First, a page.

Developers like Proffitt Dixon increasingly building in the suburbs are picking sites close to amenities like restaurants, offices and recreation.


“Our whole goal in working on (Briley) was to be something that could be a complement to what the town has created in downtown,” said Wyatt Dixon, managing principal at Proffitt Dixon Partners. “It will definitely, we think, set a new level of quality in the Matthews submarket.”


During the pandemic, many apartment operators in Charlotte say their suburban properties overall fared better than urban communities. And rent growth in suburban submarkets in the past year has outpaced Charlotte averages.


The submarket of Fort Mill, Rock Hill and Indian Land, for example, saw 5.9% rent growth between March 2020 and March 2021, compared to 3.6% market-wide, according to RealPage and AXIOMetrics data. The Concord, Kannapolis and Salisbury submarket saw 5.6% growth in the same time period and, in Huntersville and Cornelius, rent rose 5.4%.


“As we went through Covid, there was a flight to high-quality suburban nodes, with good schools (and) high-quality, Amazon-resistant type of retail,” said Kevin Kempf, executive vice president at CBRE’s capital markets group. “There were some lifestyle decisions that families and individuals made in 2020 that, I think, really helped fuel the growth in those suburban nodes and strong rent growth.”


Marc Robinson, executive vice chair of Cushman & Wakefield’s Sunbelt multifamily advisory group, said investors right now have a preference for suburban properties, primarily because they perceive more opportunities there for rent growth.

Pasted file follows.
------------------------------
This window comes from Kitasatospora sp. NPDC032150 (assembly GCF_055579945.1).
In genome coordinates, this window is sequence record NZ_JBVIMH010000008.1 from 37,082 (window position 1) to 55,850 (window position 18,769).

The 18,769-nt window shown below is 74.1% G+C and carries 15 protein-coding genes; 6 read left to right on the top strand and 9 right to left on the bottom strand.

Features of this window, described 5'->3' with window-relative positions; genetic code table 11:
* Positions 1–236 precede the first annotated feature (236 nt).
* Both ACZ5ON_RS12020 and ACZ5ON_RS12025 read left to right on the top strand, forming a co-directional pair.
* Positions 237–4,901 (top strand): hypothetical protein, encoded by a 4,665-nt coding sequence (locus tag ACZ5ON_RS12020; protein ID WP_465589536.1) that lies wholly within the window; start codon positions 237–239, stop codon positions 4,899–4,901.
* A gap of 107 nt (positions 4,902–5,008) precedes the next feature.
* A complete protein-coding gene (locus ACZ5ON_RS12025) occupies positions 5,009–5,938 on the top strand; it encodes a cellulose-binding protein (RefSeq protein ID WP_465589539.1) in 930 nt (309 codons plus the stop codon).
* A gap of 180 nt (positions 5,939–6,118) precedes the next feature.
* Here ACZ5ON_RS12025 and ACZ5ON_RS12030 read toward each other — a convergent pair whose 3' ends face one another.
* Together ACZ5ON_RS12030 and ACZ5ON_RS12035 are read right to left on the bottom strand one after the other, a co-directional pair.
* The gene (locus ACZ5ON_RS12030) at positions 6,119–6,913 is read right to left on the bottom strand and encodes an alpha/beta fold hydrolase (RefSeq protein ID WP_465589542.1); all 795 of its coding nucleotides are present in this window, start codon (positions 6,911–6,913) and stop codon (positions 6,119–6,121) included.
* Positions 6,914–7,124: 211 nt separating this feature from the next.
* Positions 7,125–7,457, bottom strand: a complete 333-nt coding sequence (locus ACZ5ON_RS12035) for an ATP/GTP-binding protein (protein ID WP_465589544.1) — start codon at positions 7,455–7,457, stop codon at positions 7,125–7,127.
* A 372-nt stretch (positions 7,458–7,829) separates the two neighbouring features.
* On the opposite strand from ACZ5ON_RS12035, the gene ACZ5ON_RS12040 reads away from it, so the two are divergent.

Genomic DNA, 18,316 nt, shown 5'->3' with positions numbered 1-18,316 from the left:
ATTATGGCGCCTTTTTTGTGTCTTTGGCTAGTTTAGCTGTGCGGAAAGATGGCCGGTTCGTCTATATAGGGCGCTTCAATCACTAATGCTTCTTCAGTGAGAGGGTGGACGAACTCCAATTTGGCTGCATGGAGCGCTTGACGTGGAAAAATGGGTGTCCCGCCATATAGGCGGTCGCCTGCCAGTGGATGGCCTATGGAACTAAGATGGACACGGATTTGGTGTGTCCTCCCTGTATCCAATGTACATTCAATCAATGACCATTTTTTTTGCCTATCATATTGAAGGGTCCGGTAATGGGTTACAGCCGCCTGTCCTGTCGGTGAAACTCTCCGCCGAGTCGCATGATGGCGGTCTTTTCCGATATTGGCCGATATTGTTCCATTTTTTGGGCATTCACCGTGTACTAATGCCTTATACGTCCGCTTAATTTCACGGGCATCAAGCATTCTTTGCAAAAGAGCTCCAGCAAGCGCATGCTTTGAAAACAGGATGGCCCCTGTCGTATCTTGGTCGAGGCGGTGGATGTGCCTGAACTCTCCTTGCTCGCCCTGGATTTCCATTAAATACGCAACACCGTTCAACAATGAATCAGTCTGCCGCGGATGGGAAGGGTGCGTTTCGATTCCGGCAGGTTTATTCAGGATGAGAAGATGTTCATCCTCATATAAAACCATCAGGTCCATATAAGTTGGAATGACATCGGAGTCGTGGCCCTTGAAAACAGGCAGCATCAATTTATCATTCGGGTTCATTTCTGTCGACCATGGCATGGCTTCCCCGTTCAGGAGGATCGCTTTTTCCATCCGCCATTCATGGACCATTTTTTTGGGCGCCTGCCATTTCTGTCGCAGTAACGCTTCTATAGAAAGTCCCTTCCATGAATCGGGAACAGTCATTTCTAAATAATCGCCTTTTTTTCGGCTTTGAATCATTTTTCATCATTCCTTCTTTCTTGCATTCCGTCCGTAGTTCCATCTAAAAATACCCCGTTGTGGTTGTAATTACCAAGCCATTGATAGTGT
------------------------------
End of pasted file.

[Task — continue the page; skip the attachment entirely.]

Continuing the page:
Still, Robinson added, there’s a significant amount of capital that wants to acquire urban assets.


In fact, several apartment properties in urban neighborhoods like South End and Optimist Park have traded, including to institutional capital, in 2021.


Williams said the Centro Railyard project in South End — where units average 475 square feet — delivered and leased up during Covid-19. It sold to Collett Capital and equity partner Spaulding & Slye Investments at nearly 100% occupancy in February.


“Our infill communities have not emptied out while our suburban properties have filled up,” Williams said. “People still want to be in the center of it all.”


Ram Realty Advisors, headquartered in Florida but with an active development pipeline here, has bet big on urban neighborhoods in Charlotte. Its next apartment projects are on West Tremont Avenue in South End and Gesco Street in west Charlotte.


Although Ram continues to bet big on urban nodes, the developer is looking at some suburban opportunities, said David Klepser, the firm’s vice president of the Carolinas.


“As you’re starting to see more renters-by-choice or folks who are making the decision to live in rental housing (who want) to access the right neighborhood and to be in a good school district, to be near the parks and recreation for their kids — we think there could be an opportunity there going forward,” he said.


CONSTRUCTION COSTS


Skyrocketing lumber pricing has created new headwinds for an industry that regularly has to navigate rising construction costs.